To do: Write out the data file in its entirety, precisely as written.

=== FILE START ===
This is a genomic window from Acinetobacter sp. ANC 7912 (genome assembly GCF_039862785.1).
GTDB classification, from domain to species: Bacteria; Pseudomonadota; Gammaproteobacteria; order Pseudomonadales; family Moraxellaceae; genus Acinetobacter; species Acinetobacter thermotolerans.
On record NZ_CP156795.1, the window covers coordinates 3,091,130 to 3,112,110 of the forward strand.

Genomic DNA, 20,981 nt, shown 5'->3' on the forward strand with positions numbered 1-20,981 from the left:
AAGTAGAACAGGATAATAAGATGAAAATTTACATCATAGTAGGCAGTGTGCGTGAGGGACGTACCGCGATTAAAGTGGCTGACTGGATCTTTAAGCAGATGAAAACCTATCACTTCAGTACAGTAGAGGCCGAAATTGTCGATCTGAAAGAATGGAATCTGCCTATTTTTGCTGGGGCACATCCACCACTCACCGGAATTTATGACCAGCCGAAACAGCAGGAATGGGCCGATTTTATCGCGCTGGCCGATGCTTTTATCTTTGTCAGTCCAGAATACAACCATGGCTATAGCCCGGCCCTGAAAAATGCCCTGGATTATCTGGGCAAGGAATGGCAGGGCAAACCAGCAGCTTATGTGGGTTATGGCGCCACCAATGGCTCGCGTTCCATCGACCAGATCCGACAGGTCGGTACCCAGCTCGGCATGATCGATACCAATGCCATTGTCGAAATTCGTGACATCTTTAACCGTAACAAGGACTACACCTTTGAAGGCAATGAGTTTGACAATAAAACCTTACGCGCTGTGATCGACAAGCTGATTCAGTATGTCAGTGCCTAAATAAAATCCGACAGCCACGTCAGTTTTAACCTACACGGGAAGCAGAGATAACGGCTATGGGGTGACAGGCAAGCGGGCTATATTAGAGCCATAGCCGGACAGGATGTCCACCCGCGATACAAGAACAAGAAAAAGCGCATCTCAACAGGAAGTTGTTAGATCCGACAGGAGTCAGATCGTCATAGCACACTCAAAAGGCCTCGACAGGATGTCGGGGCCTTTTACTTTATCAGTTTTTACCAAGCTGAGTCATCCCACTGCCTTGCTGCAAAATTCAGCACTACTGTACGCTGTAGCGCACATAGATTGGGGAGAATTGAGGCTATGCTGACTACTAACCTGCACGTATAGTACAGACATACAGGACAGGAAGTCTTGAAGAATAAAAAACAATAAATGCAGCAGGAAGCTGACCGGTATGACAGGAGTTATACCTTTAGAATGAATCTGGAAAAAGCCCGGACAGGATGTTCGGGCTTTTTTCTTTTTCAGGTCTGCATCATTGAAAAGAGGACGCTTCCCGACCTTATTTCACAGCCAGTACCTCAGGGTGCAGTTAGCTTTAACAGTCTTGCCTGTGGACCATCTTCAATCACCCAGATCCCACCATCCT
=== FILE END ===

This is a genomic window from Acinetobacter sp. ANC 7912 (genome assembly GCF_039862785.1).
GTDB classification, from domain to species: Bacteria; Pseudomonadota; Gammaproteobacteria; order Pseudomonadales; family Moraxellaceae; genus Acinetobacter; species Acinetobacter thermotolerans.
On record NZ_CP156795.1, the window covers coordinates 3,091,130 to 3,112,110 of the forward strand.

Genomic DNA, 20,981 nt, shown 5'->3' on the forward strand with positions numbered 1-20,981 from the left:
AAGTAGAACAGGATAATAAGATGAAAATTTACATCATAGTAGGCAGTGTGCGTGAGGGACGTACCGCGATTAAAGTGGCTGACTGGATCTTTAAGCAGATGAAAACCTATCACTTCAGTACAGTAGAGGCCGAAATTGTCGATCTGAAAGAATGGAATCTGCCTATTTTTGCTGGGGCACATCCACCACTCACCGGAATTTATGACCAGCCGAAACAGCAGGAATGGGCCGATTTTATCGCGCTGGCCGATGCTTTTATCTTTGTCAGTCCAGAATACAACCATGGCTATAGCCCGGCCCTGAAAAATGCCCTGGATTATCTGGGCAAGGAATGGCAGGGCAAACCAGCAGCTTATGTGGGTTATGGCGCCACCAATGGCTCGCGTTCCATCGACCAGATCCGACAGGTCGGTACCCAGCTCGGCATGATCGATACCAATGCCATTGTCGAAATTCGTGACATCTTTAACCGTAACAAGGACTACACCTTTGAAGGCAATGAGTTTGACAATAAAACCTTACGCGCTGTGATCGACAAGCTGATTCAGTATGTCAGTGCCTAAATAAAATCCGACAGCCACGTCAGTTTTAACCTACACGGGAAGCAGAGATAACGGCTATGGGGTGACAGGCAAGCGGGCTATATTAGAGCCATAGCCGGACAGGATGTCCACCCGCGATACAAGAACAAGAAAAAGCGCATCTCAACAGGAAGTTGTTAGATCCGACAGGAGTCAGATCGTCATAGCACACTCAAAAGGCCTCGACAGGATGTCGGGGCCTTTTACTTTATCAGTTTTTACCAAGCTGAGTCATCCCACTGCCTTGCTGCAAAATTCAGCACTACTGTACGCTGTAGCGCACATAGATTGGGGAGAATTGAGGCTATGCTGACTACTAACCTGCACGTATAGTACAGACATACAGGACAGGAAGTCTTGAAGAATAAAAAACAATAAATGCAGCAGGAAGCTGACCGGTATGACAGGAGTTATACCTTTAGAATGAATCTGGAAAAAGCCCGGACAGGATGTTCGGGCTTTTTTCTTTTTCAGGTCTGCATCATTGAAAAGAGGACGCTTCCCGACCTTATTTCACAGCCAGTACCTCAGGGTGCAGTTAGCTTTAACAGTCTTGCCTGTGGACCATCTTCAATCACCCAGATCCCACCATCCT